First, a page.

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‘Drugs, alcohol behind violence’

national November 20, 2018 01:00

By THE NATION

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Respondents also name family life, upbringing as causes; urge stricter enforcement of law.



MANY THAIS believe drug abuse and alcohol consumption are the most common causes of violence, a recent large-scale survey showed. 

The authorities have designated November as the month to campaign for an end to violence against women and children.

Statistics show that so far this year, at least six people every day have been a victim of violence. Of the 2,710 victims reported – most of them youths – 1,774 suffered violence at the hands of their own relatives. Of the total victims, 2,043 were women. 

“The respondents also put violence down to upbringing problems, association with the wrong type of people and stress,” Porametee Vimolsiri, permanent secretary at the Ministry for Social Development and Human Security, said yesterday. 

His ministry’s survey unit collaborated with NIDA Poll to conduct a survey on 4,800 respondents over the past two months. 

When asked about violence in Thai society, more than half of the respondents mentioned brawls and physical assault, while 52.6 per cent said domestic violence significantly fostered aggressive behaviour and suppression of emotion among children. 

When asked whether media encourages people to act aggressively because of their violent content, respondents pointed the finger at YouTube for allegedly spawning copycats followed by social media and TV soap operas.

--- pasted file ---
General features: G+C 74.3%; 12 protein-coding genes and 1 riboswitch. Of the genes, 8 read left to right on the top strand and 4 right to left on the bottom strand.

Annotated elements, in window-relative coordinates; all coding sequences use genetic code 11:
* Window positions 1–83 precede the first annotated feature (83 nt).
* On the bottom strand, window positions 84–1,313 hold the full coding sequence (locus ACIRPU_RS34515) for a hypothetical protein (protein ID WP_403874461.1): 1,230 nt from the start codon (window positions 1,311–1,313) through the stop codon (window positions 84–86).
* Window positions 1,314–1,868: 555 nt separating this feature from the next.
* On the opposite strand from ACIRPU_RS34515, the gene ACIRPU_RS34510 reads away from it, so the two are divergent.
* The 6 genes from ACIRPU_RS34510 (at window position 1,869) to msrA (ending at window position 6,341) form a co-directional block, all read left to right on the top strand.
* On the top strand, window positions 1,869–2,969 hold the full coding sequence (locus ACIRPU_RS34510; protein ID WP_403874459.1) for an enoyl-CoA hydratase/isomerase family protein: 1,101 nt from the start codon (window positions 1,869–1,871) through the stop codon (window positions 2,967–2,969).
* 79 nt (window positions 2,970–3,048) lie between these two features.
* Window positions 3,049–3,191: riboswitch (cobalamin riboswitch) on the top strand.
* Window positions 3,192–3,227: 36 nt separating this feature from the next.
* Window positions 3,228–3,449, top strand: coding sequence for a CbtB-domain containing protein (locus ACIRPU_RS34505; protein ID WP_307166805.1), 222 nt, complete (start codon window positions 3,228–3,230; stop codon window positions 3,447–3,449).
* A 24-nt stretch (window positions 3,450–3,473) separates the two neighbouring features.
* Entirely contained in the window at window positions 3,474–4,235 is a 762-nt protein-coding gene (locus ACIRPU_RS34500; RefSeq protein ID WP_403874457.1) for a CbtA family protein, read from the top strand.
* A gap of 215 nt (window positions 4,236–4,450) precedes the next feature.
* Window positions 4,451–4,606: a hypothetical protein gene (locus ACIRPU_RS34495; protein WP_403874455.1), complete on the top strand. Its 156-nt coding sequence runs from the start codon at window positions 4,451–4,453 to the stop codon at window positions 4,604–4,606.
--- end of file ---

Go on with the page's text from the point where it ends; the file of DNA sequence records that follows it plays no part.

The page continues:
As for what they would do upon witnessing violent incidents, most respondents said they would alert the police. 

Some 53.07 per cent added that strict enforcement of the law was a good way to solve violence problems, while some 48.81 per cent said good family relations and inculcation of proper attitudes were the solutions. 

As for what they would do to end violence in society, 26.27 per cent said they will suppress violence within themselves, while 25.29 per cent said they will not react when angry. 

Meanwhile, 42.79 per cent said it was their duty to curb violence in society, while 34.06 per cent said this was a family duty. 

Saranya Chittangwong, adviser to a UN Women project, said the very fact that 40 per cent of the respondents were willing to help end violence made her happy. “So, we should provide information on what people can do when they witness violence.” 

Leartpanya Buranabandit, who heads the Department of Women’s Affairs and Family Development, said all parties must start inculcating the right attitude if violence is to be brought to a complete end. 

“It’s best to start at a young age. If people understand and adopt the sense of gender equality, respect for law and emotional control from a young age, they won’t be violent,” he said. 

Chadet Chaowilai, director of Women and Men Progressive Movement Foundation, said society should understand that attitude matters the most. 

“Alcohol and drugs are just stimulants,” he pointed out. 

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